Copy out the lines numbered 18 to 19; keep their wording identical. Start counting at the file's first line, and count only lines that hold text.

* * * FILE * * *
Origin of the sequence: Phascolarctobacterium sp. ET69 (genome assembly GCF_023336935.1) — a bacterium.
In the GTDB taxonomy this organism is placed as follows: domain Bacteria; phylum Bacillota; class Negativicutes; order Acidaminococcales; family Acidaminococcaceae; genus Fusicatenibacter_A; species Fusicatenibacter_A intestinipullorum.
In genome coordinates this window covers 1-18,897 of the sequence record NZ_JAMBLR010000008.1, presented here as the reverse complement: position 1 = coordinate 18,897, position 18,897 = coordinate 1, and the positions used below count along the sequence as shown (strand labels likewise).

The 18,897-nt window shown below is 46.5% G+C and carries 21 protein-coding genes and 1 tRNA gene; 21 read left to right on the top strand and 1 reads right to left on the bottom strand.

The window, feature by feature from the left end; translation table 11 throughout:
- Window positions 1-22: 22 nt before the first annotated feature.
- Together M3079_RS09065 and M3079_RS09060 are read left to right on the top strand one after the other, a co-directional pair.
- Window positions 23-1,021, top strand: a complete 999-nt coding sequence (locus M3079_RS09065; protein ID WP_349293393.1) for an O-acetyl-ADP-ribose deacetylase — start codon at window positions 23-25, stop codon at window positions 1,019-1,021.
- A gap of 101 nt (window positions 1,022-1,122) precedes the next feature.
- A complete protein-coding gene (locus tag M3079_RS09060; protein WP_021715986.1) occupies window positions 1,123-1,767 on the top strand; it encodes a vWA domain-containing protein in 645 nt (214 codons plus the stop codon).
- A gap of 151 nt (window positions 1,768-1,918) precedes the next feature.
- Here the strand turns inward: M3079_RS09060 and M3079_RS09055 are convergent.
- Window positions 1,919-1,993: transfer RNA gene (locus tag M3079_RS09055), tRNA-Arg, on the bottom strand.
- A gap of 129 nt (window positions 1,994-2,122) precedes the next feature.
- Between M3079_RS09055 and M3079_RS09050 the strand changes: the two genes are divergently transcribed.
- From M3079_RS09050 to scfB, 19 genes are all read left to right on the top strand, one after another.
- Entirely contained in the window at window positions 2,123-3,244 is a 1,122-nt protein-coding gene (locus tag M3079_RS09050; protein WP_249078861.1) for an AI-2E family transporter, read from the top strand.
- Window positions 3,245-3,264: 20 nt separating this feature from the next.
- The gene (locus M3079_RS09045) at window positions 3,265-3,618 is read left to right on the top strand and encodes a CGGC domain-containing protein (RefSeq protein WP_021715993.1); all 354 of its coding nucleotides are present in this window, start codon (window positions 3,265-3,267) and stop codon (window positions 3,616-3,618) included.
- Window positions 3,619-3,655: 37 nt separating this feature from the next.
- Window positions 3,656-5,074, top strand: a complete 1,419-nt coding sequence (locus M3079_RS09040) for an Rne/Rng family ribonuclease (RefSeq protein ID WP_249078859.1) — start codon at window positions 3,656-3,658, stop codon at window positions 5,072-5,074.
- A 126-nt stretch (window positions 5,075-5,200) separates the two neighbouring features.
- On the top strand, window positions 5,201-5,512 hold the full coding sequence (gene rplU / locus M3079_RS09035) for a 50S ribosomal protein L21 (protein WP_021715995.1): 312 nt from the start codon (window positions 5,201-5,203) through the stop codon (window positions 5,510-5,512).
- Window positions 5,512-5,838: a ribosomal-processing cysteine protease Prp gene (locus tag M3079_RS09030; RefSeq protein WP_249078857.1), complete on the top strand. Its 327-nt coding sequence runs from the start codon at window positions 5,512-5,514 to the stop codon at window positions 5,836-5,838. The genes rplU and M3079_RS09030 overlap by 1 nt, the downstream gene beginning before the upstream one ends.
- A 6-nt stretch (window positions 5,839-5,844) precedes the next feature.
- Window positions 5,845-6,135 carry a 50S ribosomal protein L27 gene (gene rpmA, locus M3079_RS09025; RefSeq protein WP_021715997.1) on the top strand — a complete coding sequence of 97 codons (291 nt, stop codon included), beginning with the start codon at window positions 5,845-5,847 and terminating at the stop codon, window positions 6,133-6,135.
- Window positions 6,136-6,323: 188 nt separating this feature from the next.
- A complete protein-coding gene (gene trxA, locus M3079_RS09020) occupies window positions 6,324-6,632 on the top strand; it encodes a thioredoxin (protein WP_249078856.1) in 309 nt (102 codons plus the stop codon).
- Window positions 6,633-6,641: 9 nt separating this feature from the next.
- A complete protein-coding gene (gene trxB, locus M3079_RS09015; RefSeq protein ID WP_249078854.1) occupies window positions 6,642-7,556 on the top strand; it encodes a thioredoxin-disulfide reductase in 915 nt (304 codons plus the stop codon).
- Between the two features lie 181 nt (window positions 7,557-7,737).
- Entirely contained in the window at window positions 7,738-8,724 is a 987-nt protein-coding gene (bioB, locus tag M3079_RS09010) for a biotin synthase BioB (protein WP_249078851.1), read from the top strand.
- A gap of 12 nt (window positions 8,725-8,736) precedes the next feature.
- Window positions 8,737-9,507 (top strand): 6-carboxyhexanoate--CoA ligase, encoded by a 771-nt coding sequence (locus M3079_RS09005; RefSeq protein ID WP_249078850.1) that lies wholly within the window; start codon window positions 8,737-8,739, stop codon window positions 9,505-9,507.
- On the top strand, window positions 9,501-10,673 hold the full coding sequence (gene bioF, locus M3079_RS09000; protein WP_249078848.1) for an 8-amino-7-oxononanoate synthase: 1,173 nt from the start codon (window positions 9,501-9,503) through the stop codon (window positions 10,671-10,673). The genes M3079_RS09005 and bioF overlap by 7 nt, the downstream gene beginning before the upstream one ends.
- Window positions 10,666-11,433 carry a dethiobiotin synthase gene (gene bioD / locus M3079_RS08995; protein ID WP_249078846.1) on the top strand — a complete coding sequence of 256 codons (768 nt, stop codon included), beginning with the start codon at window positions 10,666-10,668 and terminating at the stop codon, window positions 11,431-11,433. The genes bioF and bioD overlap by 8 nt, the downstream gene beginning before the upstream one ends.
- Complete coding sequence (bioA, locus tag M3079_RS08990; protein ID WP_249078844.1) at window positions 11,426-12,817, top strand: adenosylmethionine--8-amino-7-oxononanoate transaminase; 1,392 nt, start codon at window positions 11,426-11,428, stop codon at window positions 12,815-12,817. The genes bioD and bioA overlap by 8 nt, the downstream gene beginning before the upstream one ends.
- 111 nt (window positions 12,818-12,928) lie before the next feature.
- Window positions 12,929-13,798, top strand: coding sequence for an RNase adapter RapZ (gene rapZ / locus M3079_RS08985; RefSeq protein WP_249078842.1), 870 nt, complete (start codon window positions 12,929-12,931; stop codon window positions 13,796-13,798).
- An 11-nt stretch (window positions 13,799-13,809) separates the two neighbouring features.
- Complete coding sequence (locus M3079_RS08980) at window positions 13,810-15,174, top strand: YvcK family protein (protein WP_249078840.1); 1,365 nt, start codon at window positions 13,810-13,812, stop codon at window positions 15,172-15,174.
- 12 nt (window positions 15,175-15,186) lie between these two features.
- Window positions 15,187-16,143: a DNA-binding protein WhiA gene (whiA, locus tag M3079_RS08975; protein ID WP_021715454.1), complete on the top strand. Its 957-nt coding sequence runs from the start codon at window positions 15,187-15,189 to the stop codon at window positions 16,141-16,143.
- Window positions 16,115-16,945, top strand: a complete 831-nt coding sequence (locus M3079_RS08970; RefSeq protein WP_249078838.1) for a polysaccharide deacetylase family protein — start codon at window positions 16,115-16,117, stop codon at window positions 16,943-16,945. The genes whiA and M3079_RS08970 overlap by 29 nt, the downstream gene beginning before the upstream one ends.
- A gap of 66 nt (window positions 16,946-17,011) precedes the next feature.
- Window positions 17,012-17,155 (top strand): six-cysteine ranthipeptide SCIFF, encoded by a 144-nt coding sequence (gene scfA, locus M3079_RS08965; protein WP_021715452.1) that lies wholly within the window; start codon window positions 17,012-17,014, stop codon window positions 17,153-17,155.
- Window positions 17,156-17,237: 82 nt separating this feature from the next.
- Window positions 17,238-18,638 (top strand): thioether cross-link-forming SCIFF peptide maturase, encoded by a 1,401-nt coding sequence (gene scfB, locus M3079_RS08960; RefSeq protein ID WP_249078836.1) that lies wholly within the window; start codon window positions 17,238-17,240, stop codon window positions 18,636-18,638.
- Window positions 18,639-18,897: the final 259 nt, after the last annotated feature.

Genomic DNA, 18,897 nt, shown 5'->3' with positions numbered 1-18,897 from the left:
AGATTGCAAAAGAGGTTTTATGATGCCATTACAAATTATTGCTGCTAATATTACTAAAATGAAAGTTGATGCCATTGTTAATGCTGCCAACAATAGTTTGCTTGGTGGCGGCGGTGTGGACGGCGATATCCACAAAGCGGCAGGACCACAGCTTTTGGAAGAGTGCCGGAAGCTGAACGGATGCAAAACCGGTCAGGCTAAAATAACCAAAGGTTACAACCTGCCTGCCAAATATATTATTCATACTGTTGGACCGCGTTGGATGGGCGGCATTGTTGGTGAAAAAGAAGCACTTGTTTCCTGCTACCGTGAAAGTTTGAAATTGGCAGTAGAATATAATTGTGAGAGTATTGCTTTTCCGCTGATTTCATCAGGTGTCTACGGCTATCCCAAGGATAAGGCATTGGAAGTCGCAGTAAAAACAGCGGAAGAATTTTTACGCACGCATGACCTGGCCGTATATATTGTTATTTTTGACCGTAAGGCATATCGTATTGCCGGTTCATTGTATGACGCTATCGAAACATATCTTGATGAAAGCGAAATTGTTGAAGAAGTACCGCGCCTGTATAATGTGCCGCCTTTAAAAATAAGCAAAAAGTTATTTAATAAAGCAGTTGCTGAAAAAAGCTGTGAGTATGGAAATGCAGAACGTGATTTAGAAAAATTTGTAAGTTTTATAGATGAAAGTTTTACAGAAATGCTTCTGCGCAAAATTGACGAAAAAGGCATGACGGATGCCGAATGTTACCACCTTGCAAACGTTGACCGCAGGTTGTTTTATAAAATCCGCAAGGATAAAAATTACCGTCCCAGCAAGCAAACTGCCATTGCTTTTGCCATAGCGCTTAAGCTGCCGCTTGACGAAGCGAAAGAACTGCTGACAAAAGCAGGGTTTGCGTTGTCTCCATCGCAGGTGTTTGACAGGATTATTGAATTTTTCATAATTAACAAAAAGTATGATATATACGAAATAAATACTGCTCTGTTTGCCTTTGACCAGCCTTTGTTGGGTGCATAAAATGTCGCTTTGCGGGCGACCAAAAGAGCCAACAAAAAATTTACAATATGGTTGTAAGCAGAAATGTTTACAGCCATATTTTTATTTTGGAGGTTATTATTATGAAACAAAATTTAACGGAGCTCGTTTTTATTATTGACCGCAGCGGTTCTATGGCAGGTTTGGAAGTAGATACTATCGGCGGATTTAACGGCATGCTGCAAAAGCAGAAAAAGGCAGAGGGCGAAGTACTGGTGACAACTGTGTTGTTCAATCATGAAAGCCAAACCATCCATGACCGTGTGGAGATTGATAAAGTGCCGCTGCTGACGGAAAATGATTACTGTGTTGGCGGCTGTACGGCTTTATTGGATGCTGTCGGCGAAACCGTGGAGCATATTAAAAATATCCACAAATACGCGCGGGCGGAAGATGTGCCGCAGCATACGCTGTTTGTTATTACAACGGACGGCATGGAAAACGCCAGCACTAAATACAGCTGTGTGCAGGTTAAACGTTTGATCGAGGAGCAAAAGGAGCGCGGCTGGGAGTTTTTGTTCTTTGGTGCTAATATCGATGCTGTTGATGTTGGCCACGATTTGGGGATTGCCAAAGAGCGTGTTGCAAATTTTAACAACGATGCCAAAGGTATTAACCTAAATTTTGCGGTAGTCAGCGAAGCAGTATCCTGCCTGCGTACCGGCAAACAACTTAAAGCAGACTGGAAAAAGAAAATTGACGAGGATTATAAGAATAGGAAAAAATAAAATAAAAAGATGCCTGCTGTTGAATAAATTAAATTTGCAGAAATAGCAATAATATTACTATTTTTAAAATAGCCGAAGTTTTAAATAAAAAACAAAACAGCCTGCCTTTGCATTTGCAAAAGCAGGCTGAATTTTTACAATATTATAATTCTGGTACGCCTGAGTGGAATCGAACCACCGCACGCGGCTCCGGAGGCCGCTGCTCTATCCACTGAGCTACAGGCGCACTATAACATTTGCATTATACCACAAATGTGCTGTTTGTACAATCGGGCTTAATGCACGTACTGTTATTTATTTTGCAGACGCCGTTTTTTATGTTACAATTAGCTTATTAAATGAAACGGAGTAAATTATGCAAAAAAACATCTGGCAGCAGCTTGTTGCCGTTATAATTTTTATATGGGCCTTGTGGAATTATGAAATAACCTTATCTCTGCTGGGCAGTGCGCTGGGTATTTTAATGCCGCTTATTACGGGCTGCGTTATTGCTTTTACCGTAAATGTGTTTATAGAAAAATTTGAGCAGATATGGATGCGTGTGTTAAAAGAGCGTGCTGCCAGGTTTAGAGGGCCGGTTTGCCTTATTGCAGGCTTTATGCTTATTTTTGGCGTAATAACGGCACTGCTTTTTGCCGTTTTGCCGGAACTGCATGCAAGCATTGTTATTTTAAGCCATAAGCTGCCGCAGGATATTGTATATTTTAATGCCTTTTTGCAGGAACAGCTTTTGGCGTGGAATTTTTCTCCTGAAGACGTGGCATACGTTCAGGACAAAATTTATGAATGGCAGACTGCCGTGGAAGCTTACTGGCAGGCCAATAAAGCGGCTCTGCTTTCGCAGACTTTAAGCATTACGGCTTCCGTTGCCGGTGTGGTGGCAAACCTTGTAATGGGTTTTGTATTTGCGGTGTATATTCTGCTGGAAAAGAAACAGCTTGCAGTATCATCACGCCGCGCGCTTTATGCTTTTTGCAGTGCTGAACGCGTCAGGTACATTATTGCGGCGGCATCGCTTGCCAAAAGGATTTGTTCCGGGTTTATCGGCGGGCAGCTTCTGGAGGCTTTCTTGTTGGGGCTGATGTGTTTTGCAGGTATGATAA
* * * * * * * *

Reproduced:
- Window positions 3,245-3,264: 20 nt separating this feature from the next.
- The gene (locus M3079_RS09045) at window positions 3,265-3,618 is read left to right on the top strand and encodes a CGGC domain-containing protein (RefSeq protein WP_021715993.1); all 354 of its coding nucleotides are present in this window, start codon (window positions 3,265-3,267) and stop codon (window positions 3,616-3,618) included.